• The Foster Care grant increases from R1125 to R1180.  

 In summary this is what the 2024 Budget Speech means for women, for children, for the poor and for the working class 

The SRD Grant: 

The SRD Grant has been a lifeline for care givers, the majority of whom are black women who are unable to get a job, owing both to the structural unemployment in South Africa and the responsibility of having to care for children or elders in the family. A failure on the part of the Minister to increase the grant, or the total allocated budget for the grant is a grave misgiving.  

A defunding of the SRD Grant:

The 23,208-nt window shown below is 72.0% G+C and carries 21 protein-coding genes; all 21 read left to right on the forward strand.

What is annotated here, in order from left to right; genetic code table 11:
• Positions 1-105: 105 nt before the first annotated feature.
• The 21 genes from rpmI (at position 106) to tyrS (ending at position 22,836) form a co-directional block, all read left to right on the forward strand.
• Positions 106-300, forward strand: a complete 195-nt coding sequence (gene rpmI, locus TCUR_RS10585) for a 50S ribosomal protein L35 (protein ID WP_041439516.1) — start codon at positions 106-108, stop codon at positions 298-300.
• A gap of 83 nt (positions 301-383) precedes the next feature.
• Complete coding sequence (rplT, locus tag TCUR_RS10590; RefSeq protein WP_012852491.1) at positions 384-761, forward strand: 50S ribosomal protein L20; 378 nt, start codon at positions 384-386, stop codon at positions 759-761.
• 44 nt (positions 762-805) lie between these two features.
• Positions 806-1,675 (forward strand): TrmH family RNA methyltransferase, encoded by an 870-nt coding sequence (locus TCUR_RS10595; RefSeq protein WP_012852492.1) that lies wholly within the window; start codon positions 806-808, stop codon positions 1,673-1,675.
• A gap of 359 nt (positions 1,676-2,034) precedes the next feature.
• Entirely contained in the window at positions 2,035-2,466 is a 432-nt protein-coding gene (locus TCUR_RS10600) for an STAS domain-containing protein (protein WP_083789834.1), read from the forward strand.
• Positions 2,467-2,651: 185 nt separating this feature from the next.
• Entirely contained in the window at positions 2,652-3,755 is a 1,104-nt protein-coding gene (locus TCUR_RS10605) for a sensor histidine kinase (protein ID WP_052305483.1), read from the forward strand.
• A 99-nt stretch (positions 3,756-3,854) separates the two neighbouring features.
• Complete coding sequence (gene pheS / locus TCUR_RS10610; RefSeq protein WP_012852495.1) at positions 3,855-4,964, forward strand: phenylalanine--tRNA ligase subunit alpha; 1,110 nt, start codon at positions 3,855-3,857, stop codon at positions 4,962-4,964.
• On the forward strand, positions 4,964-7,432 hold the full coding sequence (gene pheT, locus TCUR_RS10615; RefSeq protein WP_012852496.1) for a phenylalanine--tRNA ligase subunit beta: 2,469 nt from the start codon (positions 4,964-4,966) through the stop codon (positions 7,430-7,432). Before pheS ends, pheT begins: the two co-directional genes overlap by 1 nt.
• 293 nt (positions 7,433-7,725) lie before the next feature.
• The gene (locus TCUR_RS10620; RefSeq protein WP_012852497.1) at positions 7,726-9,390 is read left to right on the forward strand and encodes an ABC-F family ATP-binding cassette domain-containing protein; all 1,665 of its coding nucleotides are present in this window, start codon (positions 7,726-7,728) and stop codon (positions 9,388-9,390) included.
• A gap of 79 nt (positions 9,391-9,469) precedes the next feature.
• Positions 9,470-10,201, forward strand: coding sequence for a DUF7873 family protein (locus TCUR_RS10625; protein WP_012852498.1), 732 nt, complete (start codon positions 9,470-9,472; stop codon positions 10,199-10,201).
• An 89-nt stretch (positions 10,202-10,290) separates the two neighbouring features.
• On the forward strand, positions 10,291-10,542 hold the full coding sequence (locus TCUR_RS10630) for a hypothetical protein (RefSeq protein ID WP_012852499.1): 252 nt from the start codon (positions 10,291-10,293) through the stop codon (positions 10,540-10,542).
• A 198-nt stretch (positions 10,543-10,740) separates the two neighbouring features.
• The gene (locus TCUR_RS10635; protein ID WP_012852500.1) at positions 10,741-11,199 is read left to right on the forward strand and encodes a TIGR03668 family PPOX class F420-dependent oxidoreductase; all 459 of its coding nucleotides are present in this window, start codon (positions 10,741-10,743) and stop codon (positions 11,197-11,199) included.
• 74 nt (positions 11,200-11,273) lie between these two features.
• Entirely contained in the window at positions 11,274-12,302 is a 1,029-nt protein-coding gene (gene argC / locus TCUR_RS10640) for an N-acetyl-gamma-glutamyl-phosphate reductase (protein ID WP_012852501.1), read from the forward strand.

Over the last 3 years we have seen a significant defunding of this life-saving grant. In 2023, R36 billion had been allocated to the extension of the SRD Grant, a 25% decrease from the previously allocated R44 billion, meaning less people accessing the grant. In 2024 there has been no communicated allocation for the SRD grant. As of January 2024, SASSA received 16 341 473 applications for the Social Relief of Distress Grant, where SASSA only approved 8 278 912 of which 6 938 780 grants were only paid. This defunding of social grants is contrary to the Constitutional obligation to make available resources to realise people’s Constitutional Rights. As the President stated in his SONA address, we must be guided by Section 27 of the Constitution – that we must remember it is the state’s obligation with its available resources, to take all reasonable measures to ensure that people have access to water, food, healthcare services and social security, including social protection. Realising this means allocating sufficient available resources to fund these important social interventions.  Despite the President pledging to an improved and an extended Social Relief of Distress, there was no undertaking to increase the grant and to extend it further than March 2025.